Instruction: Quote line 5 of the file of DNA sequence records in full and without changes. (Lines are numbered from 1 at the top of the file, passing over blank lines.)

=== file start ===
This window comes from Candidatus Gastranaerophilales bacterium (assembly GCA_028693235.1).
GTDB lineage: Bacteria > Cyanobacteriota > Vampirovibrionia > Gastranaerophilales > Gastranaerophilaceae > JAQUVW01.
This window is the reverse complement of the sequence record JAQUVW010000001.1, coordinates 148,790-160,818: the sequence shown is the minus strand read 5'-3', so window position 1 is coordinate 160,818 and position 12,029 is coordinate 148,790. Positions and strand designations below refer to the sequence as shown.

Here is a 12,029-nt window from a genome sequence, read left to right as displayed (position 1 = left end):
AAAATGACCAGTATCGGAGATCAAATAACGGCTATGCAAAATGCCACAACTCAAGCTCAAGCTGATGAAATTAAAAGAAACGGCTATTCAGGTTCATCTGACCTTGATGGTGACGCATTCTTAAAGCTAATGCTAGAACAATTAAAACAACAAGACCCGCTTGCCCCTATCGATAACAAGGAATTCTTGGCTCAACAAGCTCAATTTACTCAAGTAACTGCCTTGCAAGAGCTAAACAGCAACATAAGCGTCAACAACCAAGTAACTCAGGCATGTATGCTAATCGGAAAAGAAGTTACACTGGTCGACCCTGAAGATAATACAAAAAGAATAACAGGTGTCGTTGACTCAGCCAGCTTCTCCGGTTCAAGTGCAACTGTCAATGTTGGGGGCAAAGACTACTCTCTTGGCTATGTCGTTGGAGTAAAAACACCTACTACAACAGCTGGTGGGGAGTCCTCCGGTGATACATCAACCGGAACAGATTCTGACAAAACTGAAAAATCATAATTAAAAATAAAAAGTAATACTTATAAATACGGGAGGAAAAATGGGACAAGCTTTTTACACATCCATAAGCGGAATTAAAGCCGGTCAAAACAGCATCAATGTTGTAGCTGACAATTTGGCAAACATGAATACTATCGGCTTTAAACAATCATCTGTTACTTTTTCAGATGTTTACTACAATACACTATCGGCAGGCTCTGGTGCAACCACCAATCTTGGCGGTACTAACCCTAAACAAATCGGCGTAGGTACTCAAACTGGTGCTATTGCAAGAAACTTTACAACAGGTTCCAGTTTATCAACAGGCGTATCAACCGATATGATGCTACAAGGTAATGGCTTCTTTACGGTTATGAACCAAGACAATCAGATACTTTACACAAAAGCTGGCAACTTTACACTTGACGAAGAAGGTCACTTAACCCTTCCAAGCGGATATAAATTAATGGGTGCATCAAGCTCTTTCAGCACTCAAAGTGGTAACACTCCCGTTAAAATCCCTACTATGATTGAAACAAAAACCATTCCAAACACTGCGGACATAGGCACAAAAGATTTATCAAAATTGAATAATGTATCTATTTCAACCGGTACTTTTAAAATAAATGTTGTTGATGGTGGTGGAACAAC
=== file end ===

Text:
AAAATGACCAGTATCGGAGATCAAATAACGGCTATGCAAAATGCCACAACTCAAGCTCAAGCTGATGAAATTAAAAGAAACGGCTATTCAGGTTCATCTGACCTTGATGGTGACGCATTCTTAAAGCTAATGCTAGAACAATTAAAACAACAAGACCCGCTTGCCCCTATCGATAACAAGGAATTCTTGGCTCAACAAGCTCAATTTACTCAAGTAACTGCCTTGCAAGAGCTAAACAGCAACATAAGCGTCAACAACCAAGTAACTCAGGCATGTATGCTAATCGGAAAAGAAGTTACACTGGTCGACCCTGAAGATAATACAAAAAGAATAACAGGTGTCGTTGACTCAGCCAGCTTCTCCGGTTCAAGTGCAACTGTCAATGTTGGGGGCAAAGACTACTCTCTTGGCTATGTCGTTGGAGTAAAAACACCTACTACAACAGCTGGTGGGGAGTCCTCCGGTGATACATCAACCGGAACAGATTCTGACAAAACTGAAAAATCATAATTAAAAATAAAAAGTAATACTTATAAATACGGGAGGAAAAATGGGACAAGCTTTTTACACATCCATAAGCGGAATTAAAGCCGGTCAAAACAGCATCAATGTTGTAGCTGACAATTTGGCAAACATGAATACTATCGGCTTTAAACAATCATCTGTTACTTTTTCAGATGTTTACTACAATACACTATCGGCAGGCTCTGGTGCAACCACCAATCTTGGCGGTACTAACCCTAAACAAATCGGCGTAGGTACTCAAACTGGTGCTATTGCAAGAAACTTTACAACAGGTTCCAGTTTATCAACAGGCGTATCAACCGATATGATGCTACAAGGTAATGGCTTCTTTACGGTTATGAACCAAGACAATCAGATACTTTACACAAAAGCTGGCAACTTTACACTTGACGAAGAAGGTCACTTAACCCTTCCAAGCGGATATAAATTAATGGGTGCATCAAGCTCTTTCAGCACTCAAAGTGGTAACACTCCCGTTAAAATCCCTACTATGATTGAAACAAAAACCATTCCAAACACTGCGGACATAGGCACAAAAGATTTATCAAAATTGAATAATGTATCTATTTCAACCGGTACTTTTAAAATAAATGTTGTTGATGGTGGTGGAACAAC